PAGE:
Rose climbed into the cab of the big rig with the ease and confidence of someone who had done it for years. Tony suspected she’d probably taught others. Tony almost managed to climb in with some grace only to realize that he had left all of his gear on the ground outside the truck. Rose eyed him, wondering if she had made a mistake taking on this rookie.
When all his gear and Tony were secured inside the rig’s cab, Rose flatly stated, “I brought you along to help offset some of my expenses and to talk to. I’m a long-haul truck driver, and if I get someone else to ride with me then I don’t have to wear all those head gear sensors that report when I am getting sleepy and have to pull over. I’ve talked to some drivers who had sensors monitoring their bladders and calculating the miles to the next potty break.
“This truck is state-of-the-art and always in communication with the routing office computers. Every move I make is monitored by Internet of Things devices. Now when those IoT devices on board aren’t snitching on your driving, the road IoT monitors are. Speeding ends up costing me the ability to make these drives. I usually listen to talk radio and hope that some bonehead won’t be yapping about some political nonsense. I wanna talk to another human being, but I ain’t interested in what the lunatics in political power are doing to who. I don’t wanna hear about which Supreme Being you want to worship or listen to your let me convert you speech. Plus, if the only thing you have any opinion on is sports, then I am not even gonna slow down before I throw you out. Now it’s your turn.”
Tony looked at Rose and wondered if he made a poor choice in joining her on this long-haul truck. As she clicked through the gears to get the rig to highway speed, he analyzed his circumstances for surviving this bold truck driver’s assistance and completing his mission.
He cautiously asked, “You stated you are a long-haul truck driver, but you still have to deal with the IoT sensors in the truck and on the road. Are they going to report that you have picked up an unscheduled passenger? Are you going to have to explain your hitchhiker to somebody or, more specifically, some computer?”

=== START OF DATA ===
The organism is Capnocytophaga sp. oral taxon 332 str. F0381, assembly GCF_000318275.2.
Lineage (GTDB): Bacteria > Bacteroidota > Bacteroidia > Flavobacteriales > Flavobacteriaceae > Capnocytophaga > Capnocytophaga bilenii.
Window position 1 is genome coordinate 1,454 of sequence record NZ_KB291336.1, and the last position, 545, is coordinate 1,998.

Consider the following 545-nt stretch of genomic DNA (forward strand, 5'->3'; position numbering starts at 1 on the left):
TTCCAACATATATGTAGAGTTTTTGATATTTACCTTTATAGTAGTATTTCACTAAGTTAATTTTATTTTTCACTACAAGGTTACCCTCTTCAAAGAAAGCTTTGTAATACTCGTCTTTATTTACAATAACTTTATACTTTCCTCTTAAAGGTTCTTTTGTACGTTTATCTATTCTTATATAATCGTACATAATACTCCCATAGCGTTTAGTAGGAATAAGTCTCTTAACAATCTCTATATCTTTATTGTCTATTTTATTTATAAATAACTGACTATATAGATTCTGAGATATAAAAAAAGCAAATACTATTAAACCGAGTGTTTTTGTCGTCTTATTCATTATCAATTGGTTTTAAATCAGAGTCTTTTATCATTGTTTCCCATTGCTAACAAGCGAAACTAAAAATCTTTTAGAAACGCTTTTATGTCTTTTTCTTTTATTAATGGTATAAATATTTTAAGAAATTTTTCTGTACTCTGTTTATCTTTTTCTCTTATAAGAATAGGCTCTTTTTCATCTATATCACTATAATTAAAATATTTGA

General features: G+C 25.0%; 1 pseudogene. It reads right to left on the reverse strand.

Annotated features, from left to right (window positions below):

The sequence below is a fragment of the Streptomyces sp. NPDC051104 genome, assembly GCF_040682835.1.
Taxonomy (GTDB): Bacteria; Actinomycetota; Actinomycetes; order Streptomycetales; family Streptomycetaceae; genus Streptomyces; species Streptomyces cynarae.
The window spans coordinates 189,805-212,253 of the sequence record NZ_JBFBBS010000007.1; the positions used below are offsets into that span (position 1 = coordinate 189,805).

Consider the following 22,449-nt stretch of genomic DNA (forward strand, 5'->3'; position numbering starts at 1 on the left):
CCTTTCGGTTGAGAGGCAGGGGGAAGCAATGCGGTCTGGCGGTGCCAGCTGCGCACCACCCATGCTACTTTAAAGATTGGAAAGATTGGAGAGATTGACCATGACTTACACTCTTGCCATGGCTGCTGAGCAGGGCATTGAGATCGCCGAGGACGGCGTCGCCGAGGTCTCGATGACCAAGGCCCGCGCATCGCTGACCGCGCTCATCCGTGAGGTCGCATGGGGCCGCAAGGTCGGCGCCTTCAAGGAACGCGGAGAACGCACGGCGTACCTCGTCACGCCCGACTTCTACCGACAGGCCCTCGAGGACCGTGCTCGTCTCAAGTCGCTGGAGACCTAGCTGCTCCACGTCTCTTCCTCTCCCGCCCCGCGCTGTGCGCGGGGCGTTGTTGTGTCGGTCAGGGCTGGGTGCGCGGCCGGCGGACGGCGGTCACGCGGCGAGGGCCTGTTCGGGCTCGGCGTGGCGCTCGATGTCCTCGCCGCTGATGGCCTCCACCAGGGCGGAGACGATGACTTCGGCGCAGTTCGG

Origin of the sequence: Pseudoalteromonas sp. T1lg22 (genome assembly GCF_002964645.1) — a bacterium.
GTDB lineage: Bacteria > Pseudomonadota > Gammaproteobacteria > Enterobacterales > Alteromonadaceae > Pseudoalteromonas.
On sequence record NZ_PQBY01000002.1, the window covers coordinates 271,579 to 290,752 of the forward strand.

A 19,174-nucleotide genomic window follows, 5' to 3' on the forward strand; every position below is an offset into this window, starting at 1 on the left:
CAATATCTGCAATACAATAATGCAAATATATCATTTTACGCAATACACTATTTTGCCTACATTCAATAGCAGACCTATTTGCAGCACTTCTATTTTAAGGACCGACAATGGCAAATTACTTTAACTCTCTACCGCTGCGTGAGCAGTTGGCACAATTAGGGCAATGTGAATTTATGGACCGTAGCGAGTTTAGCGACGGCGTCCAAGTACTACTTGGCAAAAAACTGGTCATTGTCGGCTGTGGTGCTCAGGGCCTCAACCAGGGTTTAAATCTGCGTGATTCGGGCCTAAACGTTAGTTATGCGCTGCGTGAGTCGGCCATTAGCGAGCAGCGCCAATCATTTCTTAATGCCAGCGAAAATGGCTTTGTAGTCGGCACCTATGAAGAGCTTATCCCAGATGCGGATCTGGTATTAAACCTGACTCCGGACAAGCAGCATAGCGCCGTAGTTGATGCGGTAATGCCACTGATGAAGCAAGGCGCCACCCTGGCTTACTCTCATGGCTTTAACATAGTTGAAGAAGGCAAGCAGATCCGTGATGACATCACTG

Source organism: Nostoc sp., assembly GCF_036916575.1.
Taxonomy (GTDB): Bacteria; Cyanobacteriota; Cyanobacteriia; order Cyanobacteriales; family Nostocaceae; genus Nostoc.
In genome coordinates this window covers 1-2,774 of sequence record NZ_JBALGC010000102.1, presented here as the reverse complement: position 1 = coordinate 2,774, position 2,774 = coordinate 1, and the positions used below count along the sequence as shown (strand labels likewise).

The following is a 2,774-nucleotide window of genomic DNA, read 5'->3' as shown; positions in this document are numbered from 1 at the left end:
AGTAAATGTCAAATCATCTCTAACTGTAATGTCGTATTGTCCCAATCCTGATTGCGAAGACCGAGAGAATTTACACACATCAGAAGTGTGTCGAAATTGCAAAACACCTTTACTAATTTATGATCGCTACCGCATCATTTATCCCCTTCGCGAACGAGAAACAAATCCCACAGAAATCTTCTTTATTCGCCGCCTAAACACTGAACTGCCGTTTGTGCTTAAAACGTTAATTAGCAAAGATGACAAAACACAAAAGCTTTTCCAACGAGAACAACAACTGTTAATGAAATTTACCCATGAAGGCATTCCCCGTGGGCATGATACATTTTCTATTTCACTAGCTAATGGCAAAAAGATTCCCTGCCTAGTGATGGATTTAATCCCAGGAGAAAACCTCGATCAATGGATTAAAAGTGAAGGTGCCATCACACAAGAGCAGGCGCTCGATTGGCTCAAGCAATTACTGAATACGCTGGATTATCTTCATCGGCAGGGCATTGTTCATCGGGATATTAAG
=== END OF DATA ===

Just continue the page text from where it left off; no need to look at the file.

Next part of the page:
Even though Rose was staring down the road while traveling at the posted speed, she was obviously thinking about the questions being posed. Seeing that there was very little traffic, she kicked on the autopilot to control the truck’s steering mechanisms and turned to Tony. “Okay, bub, why don’t you just put the moose on the table and tell me what’s going on with you? You show up asking for a ride, pretending to be a hitchhiker, wearing high-grade military fatigues with the insignias torn off, sporting a lame story of your car now being a ghost from Christmas past. All the while you’re scanning the area for something that you expect is hunting you.
“Now I’m not the sharpest tool in the shed, but none of your story rings true from what I’m seeing. I’m asking again for likely the last time, what’s the real poop?”
Tony ground his teeth a moment, then, after a deep breath and a little reservation, stated, “Ma’am, you said you didn’t want to hear any politics, or religion, and certainly nothing about organized sports, so that really only leaves existential philosophy or storytelling. I freely admit that I know next to nothing about existential philosophy, so how about I regale you with stories of woe, drama, heartache, comedy, and of course pathos? And as a bonus for your generosity, I will grant you an audience to enjoy my singing prowess by recreating one or more of the most famous songs and heartfelt lyrics from that musical genius, Lonny Lupnerder.
“Surely you know of the tune, Me and Rosie McGee? I can remind you if you will please turn on the windshield wipers so I can have some background rhythm to support my rendition…”
Rose’s eyes got wide and her breathing shortened as she asked, “You can sing?!? And of all the pieces of music I love the most, you chose Rosie McGee? Alright, here go the wipers and I’m going to join you at the chorus! Here we go, a…5, 6, 7, 8…”
After 50 miles of singing they both stopped to keep from getting hoarse and wearing out the windshield wipers on a dry windshield.
Still breathing heavily from all the singing, Rose turned to Tony and with a flirtatious look on her face coyly asked, “Was it good for you too?”
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